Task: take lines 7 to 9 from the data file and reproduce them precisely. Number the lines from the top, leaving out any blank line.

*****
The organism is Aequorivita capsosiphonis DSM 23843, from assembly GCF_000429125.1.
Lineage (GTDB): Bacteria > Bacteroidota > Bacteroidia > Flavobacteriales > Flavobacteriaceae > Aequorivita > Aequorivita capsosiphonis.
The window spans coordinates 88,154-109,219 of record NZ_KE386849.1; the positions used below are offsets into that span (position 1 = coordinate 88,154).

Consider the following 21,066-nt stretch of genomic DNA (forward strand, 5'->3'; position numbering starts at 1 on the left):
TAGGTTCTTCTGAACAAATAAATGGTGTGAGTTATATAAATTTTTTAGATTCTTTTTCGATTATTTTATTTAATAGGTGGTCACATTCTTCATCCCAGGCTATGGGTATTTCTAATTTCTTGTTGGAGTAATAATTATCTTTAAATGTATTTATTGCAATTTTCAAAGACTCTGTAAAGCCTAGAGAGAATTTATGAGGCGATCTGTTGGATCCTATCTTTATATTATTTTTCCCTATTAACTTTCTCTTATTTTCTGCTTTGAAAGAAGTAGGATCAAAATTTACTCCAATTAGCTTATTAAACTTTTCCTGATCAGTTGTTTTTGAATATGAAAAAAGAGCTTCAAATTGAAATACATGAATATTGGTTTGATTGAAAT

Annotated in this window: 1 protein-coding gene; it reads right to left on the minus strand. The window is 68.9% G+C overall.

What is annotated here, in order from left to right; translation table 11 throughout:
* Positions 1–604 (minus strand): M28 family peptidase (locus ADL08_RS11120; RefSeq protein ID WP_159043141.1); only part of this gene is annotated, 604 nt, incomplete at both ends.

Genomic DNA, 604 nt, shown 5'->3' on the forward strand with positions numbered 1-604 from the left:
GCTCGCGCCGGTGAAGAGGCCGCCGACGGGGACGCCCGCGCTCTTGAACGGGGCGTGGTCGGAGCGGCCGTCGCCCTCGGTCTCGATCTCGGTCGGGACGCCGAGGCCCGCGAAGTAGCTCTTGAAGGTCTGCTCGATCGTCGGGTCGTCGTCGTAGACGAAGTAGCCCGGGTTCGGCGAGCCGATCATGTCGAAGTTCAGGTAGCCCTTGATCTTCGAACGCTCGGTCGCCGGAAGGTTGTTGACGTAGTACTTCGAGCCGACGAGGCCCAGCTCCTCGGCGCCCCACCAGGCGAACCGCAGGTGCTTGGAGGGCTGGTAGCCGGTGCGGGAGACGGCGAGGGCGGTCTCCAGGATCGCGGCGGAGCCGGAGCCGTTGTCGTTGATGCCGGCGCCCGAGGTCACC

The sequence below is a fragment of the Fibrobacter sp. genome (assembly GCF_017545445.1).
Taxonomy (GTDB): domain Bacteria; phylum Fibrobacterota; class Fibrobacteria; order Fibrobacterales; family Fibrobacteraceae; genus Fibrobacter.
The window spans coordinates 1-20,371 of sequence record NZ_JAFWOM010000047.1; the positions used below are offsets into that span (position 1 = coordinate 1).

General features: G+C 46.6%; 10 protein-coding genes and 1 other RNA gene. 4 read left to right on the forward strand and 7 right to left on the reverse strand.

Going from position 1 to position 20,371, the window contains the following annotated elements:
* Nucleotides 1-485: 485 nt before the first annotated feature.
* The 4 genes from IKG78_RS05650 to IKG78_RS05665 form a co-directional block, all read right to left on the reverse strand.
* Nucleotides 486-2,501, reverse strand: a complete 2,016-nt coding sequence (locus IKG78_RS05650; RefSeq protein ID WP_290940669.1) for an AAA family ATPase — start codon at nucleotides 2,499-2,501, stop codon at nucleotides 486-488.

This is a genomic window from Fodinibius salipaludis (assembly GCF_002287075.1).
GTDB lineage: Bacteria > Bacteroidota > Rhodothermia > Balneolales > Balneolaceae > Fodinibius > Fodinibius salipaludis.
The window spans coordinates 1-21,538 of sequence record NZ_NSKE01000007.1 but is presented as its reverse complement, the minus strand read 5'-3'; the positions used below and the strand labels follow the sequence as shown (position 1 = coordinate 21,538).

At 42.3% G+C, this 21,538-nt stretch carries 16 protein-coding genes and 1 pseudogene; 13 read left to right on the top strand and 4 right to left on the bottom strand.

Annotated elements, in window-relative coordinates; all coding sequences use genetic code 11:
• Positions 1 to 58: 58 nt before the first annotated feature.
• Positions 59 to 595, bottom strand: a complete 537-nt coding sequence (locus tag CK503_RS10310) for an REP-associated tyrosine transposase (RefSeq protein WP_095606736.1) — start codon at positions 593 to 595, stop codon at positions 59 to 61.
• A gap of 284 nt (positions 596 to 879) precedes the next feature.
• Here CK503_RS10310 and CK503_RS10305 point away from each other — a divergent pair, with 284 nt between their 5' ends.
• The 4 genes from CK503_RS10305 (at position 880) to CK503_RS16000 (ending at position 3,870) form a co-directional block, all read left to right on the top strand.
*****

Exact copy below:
What is annotated here, in order from left to right; translation table 11 throughout:
* Positions 1–604 (minus strand): M28 family peptidase (locus ADL08_RS11120; RefSeq protein ID WP_159043141.1); only part of this gene is annotated, 604 nt, incomplete at both ends.

Genomic DNA, 604 nt, shown 5'->3' on the forward strand with positions numbered 1-604 from the left: